Woolf (1882–1941) grew to prominence as a member of the Bloomsbury Group, an informal community of British writers, artists, and philosophers associated with London’s Bloomsbury neighborhood. The group—which included Lytton Strachey, E. M. Forster, and Woolf’s future husband, Leonard Woolf—favored literary experimentation and leftish politics. Not surprisingly, given Bloomsbury’s bohemian sensibility, Woolf was something of a skeptic about royal pomp and circumstance, preferring to see the Windsors and other royal families as pretty much like the rest of us. That attitude seems far from radical today, with popular entertainments such as The Queen and The Crown portraying the occupants of Buckingham Palace, despite their fabulous wealth and stature, as all too human.
In the final decade of her life, Woolf attempted to lift the veil of the Windsors and write about them with matter-of-fact frankness. Her stance seemed, in the cultural climate of the times, mildly subversive. When Woolf wrote a commissioned essay on the royals for Picture Post magazine in 1939, editor Tom Hopkinson declined to run the piece, fearing it would be greeted as “an attack on the Royal family.”
Published posthumously in The Moment and Other Essays, Woolf’s speculation on English royal life now appears pretty tame. She even has some kind things to say about the monarchy, crediting it as a wellspring of creativity. “Love of Royalty,” she writes, “or to give it its crude name, snobbery, is related to the love of pageantry, which has some connection with love of beauty—a respectable connection; and again with imagination—which is still more respectable because it creates poems and novels.”
Then Woolf, the subject of a 2015 Humanities profile, addresses a more basic appeal of royalty:
But perhaps the most profound satisfaction that Royalty provides is that it gives us a Paradise to inhabit, and one much more domestic than that provided by the Church of England. Pile carpets are more palpable than fields of asphodel, and the music of the Scots Greys more audible than the hymns angels play upon their harps. Moreover, real people live in Buckingham Palace, but always smiling, perfectly dressed, immune, we like to imagine, if not from death and sorrow, still from the humdrum and the pettifogging. Even though our inner man does not tell us that we are Dukes, it is a consolation to know that such beings exist. . . . The last few years, however, have done some damage to this great Victorian dream.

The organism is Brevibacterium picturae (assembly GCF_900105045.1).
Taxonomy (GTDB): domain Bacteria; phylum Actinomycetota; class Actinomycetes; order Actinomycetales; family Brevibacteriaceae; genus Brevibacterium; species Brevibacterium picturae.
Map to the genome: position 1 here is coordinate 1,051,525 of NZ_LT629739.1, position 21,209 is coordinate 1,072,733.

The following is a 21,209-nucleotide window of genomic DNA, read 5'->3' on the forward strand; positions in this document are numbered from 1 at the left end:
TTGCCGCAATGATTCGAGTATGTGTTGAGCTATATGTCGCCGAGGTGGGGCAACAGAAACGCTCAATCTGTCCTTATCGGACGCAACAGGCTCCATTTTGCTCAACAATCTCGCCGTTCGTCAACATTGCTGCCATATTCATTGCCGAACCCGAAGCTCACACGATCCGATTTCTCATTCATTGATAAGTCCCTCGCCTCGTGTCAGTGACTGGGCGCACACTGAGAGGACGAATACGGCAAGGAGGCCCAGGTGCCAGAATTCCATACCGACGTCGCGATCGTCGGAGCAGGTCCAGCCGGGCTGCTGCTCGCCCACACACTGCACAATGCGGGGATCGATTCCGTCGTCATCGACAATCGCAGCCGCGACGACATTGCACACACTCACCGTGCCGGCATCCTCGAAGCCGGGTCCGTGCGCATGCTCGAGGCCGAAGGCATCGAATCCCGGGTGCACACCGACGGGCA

The “damage” Woolf mentioned to royal reputation was painfully obvious to her readers. She was referring to Edward VIII’s controversial 1936 abdication to marry American divorcée Wallis Simpson. Since the illusion of royal perfection had been broken, Woolf suggested that readers instead turn to science as a source of wonder. “This unknown world,” she argued, “is after all more beautiful than Buckingham Palace.”
Woolf’s essay, so blithely heretical, wouldn’t be published in her lifetime. But just a few months after the abdication, she found a way to work in a glancing reference to Edward’s exit in a radio commentary for the BBC. Although her talk, “Craftsmanship,” was ostensibly about the evolution of the English language, she was clearly calling Edward and Simpson to mind when she coined the observation, “Royal words mate with commoners.”
In a diary entry after the abdication, Woolf predicted that the relationship between royalty and popular culture “would never be the same again.” Woolf might be surprised by the enduring appeal of the British royal family as a storybook spectacle. In another essay on royalty, also written in 1939, she sounded a note of caution. “Royalty,” she wrote, “is no longer quite royal. . . . They are violent and eccentric; charming and ill-tempered; some have bloodshot eyes; others handle flowers with a peculiar tenderness. In short, they are very like ourselves.”